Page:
Just as the John Wick films, then Atomic Blonde, then Nobody all knew — Bullet Train director David Leitch has either helmed or produced them all, doing the latter with Violent Night there's visual poetry and visceral thrills to be found when someone super-competent at holding their own dispenses with nefarious foes. That's the case even when they're battling scenery-chewing, "bah humbug"!-spouting, Hans Gruber-wannabe antagonists like Scrooge, plus his flimsier henchmen. As that's happening, and frequently, Violent Night ticks off many a movie's wishlist, but that's only part of the premise here. Those Lightstone offspring include Jason (Alex Hassell, Cowboy Bebop), who has his ex Linda (Alexis Louder, The Terminal List) and seven-year-old daughter Trudy (Leah Brady, The Umbrella Academy) in tow, and wants this Christmas jaunt to be a permanent reunion. That's a layer of drama Violent Night doesn't need, adding nothing but filler, just like Jason's sister Alva's (Edi Patterson, The Righteous Gemstones) Succession-esque clamouring for the family company.

There's usually never a bad time to eat the rich, but Violent Night's efforts are a half-chomp at best — the gun-toting crew of intruders trying to rip off millions of dollars are always the real bad guys, after all. Casey and Miller haven't penned a movie with much in the way of depth, and attempting to pretend otherwise proves as clunky as it sounds. The saccharine side that Trudy's presence brings is similarly just a way to take up time; Bad Santa's bad Santa has a pint-sized offsider, which means this flick's does as well, apparently. Trudy has also just watched Home Alone and screams about it (yes, the nods are that blatant). The sizeable scene that puts her fandom to good use, nails, bowling balls, sabotaged ladder rungs and all, is among Violent Night's most entertaining, though. The film knows how to make its familiar parts gleam when it wants to, but that isn't often enough.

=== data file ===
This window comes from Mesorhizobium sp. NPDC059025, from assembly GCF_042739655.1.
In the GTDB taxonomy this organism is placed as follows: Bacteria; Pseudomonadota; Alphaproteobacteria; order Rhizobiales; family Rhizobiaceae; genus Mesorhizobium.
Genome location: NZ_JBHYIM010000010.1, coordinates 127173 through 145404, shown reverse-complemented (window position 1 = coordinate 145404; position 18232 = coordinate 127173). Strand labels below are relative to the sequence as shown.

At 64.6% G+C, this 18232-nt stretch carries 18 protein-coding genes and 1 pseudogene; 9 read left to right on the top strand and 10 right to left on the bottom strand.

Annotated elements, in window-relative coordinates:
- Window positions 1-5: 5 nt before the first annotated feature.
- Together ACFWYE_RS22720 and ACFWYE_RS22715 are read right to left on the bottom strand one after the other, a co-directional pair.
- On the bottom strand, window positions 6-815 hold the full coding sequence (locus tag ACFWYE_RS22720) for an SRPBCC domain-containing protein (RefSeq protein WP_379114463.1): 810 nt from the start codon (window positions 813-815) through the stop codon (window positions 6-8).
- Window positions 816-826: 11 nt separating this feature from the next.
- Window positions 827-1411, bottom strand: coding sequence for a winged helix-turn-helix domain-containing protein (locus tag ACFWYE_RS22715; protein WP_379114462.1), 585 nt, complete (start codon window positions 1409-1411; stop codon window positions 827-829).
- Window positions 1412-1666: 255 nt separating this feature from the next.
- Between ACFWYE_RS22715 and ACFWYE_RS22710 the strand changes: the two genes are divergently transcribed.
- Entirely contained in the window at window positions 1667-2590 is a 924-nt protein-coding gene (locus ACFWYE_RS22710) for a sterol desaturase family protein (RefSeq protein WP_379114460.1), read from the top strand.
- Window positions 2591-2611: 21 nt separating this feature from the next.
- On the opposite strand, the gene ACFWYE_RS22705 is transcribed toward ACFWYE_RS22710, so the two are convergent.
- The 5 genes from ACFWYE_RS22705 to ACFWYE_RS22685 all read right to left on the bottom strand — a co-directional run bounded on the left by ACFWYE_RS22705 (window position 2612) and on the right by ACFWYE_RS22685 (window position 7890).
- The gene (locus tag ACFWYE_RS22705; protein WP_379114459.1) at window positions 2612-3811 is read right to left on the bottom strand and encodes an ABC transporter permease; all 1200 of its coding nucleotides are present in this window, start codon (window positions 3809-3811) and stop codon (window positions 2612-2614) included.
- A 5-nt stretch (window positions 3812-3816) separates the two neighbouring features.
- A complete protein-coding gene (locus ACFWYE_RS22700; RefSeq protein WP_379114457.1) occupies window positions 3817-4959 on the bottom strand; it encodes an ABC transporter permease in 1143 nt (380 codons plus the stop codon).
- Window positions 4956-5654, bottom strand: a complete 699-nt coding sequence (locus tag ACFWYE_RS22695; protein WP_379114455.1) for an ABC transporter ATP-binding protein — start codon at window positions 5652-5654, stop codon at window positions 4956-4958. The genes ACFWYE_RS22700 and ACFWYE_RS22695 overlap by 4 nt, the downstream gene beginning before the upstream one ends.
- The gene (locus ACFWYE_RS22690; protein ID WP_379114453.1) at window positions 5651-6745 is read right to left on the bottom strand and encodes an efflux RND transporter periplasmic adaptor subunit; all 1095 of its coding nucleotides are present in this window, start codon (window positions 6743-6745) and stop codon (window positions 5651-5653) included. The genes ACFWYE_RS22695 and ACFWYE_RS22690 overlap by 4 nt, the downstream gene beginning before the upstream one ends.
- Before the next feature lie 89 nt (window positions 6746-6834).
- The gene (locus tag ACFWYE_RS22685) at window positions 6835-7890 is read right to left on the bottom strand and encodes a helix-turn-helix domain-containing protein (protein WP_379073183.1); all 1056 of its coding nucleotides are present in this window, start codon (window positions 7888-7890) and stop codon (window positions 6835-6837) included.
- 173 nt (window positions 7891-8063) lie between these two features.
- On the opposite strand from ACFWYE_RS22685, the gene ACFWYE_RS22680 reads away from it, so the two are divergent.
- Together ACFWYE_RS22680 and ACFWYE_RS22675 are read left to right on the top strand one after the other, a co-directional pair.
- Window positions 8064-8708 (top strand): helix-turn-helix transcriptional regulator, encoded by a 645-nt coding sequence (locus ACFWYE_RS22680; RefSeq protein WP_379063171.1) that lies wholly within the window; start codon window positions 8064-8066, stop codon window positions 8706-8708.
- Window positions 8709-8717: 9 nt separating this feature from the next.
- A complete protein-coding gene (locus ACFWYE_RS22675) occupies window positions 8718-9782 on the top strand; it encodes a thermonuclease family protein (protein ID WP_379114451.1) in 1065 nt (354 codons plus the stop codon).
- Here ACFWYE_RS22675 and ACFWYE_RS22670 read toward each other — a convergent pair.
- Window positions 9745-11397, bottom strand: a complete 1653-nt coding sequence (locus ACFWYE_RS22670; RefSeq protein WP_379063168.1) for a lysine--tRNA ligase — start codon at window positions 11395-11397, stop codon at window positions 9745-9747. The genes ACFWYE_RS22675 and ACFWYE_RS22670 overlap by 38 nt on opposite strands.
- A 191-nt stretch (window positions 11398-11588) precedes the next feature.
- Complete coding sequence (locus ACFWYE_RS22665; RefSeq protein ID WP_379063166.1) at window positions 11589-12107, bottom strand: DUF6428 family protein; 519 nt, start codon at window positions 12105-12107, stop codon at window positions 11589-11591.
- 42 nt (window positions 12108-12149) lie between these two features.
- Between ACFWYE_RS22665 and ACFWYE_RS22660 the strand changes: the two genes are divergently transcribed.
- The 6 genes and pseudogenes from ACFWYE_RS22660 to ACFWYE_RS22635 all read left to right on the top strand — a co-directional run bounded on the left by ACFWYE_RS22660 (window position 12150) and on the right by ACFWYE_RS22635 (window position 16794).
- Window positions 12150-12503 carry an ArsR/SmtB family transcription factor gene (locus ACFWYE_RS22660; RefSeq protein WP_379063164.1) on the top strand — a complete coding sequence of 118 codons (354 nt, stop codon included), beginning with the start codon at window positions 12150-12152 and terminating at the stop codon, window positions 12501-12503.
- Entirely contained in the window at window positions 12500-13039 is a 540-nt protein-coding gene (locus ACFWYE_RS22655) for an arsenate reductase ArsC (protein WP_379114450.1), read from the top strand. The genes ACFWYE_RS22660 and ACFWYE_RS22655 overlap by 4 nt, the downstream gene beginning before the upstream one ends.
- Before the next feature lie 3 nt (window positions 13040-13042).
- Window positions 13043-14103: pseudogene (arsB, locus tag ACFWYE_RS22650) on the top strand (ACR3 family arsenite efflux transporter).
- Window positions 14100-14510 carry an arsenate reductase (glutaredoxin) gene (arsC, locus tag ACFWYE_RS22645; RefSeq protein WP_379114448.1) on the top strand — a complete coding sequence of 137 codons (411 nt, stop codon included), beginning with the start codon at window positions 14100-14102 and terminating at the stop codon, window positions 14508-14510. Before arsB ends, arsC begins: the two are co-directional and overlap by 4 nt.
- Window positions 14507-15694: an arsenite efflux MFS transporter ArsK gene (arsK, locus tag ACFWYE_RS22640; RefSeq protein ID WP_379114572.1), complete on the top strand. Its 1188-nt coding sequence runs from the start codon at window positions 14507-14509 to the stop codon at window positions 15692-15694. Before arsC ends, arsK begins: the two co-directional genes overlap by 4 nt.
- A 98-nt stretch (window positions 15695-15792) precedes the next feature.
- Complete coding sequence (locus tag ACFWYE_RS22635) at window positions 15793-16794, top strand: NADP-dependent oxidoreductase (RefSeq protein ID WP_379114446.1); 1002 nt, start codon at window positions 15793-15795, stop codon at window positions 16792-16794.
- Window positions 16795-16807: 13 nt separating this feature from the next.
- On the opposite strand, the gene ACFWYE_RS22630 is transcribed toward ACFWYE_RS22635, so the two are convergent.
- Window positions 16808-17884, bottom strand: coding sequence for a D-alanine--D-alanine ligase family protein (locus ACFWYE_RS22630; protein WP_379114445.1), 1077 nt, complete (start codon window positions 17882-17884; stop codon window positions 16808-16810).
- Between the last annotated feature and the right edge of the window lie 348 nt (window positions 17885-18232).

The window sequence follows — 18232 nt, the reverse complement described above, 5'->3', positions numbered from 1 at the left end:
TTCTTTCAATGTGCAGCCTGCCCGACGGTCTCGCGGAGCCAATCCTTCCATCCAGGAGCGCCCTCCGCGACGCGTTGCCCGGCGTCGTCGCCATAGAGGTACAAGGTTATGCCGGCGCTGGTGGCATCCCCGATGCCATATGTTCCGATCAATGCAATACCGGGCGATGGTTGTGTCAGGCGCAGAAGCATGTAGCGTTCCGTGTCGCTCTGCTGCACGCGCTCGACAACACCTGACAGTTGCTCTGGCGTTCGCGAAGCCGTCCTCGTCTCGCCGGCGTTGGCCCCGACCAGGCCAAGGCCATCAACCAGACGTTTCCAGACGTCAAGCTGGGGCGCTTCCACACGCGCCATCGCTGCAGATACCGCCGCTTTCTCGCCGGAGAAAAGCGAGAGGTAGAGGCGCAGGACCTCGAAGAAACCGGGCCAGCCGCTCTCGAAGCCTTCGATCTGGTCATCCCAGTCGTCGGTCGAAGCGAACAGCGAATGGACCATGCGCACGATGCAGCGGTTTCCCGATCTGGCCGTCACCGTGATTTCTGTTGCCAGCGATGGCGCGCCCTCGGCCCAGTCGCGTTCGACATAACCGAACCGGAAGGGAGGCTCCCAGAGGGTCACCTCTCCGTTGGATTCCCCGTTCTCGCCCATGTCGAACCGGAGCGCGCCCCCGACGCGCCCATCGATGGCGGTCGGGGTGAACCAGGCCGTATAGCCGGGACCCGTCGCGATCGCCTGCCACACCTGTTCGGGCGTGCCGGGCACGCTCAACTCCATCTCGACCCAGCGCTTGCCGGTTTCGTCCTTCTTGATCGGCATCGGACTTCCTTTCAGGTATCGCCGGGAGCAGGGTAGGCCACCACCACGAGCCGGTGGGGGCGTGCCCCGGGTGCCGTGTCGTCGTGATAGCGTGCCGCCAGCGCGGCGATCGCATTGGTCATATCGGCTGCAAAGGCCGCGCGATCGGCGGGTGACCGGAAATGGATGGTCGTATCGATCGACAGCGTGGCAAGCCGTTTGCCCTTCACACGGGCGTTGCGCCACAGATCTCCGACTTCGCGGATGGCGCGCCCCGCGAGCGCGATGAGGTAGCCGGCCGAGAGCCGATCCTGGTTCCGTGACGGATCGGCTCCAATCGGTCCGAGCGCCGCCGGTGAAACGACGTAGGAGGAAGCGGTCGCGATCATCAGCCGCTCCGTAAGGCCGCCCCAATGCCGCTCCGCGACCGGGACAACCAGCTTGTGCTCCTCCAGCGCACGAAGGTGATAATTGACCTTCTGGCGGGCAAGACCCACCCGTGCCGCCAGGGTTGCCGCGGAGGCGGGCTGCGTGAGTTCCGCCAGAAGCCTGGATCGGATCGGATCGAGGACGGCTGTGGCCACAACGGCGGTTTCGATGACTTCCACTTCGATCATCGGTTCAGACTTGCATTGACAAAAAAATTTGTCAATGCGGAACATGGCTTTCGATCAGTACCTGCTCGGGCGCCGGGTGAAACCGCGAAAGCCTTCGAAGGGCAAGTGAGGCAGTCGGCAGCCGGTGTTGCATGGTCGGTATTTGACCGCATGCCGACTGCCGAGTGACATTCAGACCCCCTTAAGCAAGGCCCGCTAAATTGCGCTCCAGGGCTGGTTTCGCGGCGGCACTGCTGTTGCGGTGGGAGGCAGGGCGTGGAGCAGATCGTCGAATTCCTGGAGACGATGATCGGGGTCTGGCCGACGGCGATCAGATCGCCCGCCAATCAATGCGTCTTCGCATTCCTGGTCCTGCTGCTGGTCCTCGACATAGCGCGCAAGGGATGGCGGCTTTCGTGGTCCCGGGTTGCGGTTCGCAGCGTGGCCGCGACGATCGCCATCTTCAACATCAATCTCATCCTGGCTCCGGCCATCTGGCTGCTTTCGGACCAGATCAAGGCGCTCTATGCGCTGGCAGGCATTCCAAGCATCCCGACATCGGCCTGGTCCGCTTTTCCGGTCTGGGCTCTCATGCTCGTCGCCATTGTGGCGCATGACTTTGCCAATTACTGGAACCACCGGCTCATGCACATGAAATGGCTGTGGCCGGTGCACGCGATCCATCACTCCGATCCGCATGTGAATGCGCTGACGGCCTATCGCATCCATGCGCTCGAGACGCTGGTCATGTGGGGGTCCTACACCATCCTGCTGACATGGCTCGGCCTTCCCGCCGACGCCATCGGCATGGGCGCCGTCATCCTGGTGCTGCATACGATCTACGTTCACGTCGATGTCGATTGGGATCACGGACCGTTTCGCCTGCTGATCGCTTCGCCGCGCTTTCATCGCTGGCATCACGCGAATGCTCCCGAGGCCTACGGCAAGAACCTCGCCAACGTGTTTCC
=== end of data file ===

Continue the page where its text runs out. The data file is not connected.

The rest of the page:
Director Tommy Wirkola must've been a simple hire for the job, however, thanks to Dead Snow and its sequel, plus Hansel & Gretel: Witch Hunters. The filmmaker has stuffed his stocking with high-concept this-meets-that flicks, the exact type of movie that Violent Night is from go to whoa to ho-ho-ho. Unsurprisingly, he fares best when his picture is letting loose and living up to its enticing idea, complete with kinetic fight choreography, blood and gory deaths, and everything from icicles to lit-up star tree-toppers used as weapons. In pure action terms, there's an around-the-world sleigh ride's worth of mileage in a literally killer Santa Claus turning slasher not in a horror-flick fashion (despite its many borrowings from elsewhere, this isn't a Silent Night Deadly Night do-over), but to play hero. 

Comedy isn't Wirkola's strength, or the feature's — see: the laboured attempts at laughs around Alva's actor spouse Morgan (Cam Gigandet, Without Remorse) and aspiring-influencer son Bert (Alexander Elliot, The Hardy Boys) — which is why all those nods to Gremlins, The Ref, National Lampoon's Christmas Vacation and more land with the hollow thud of an empty box. Holiday schmaltz and reminders that there's more to the festive season than material aren't highlights either, and Casey and Miller haven't stretched themselves in trying to come up with either amusing or heartfelt dialogue. Even with a The Northman-style backstory part of Violent Night's take on the jolly man, that leaves Harbour with a heap of heavy lifting in the film's first two thirds. He's up to the task — again, it's an ace premise with ace lead casting — but he's never walking audiences through an ultra-violent Christmas movie wonderland.


Tap and select Add to Home Screen to access Concrete Playground easily next time. x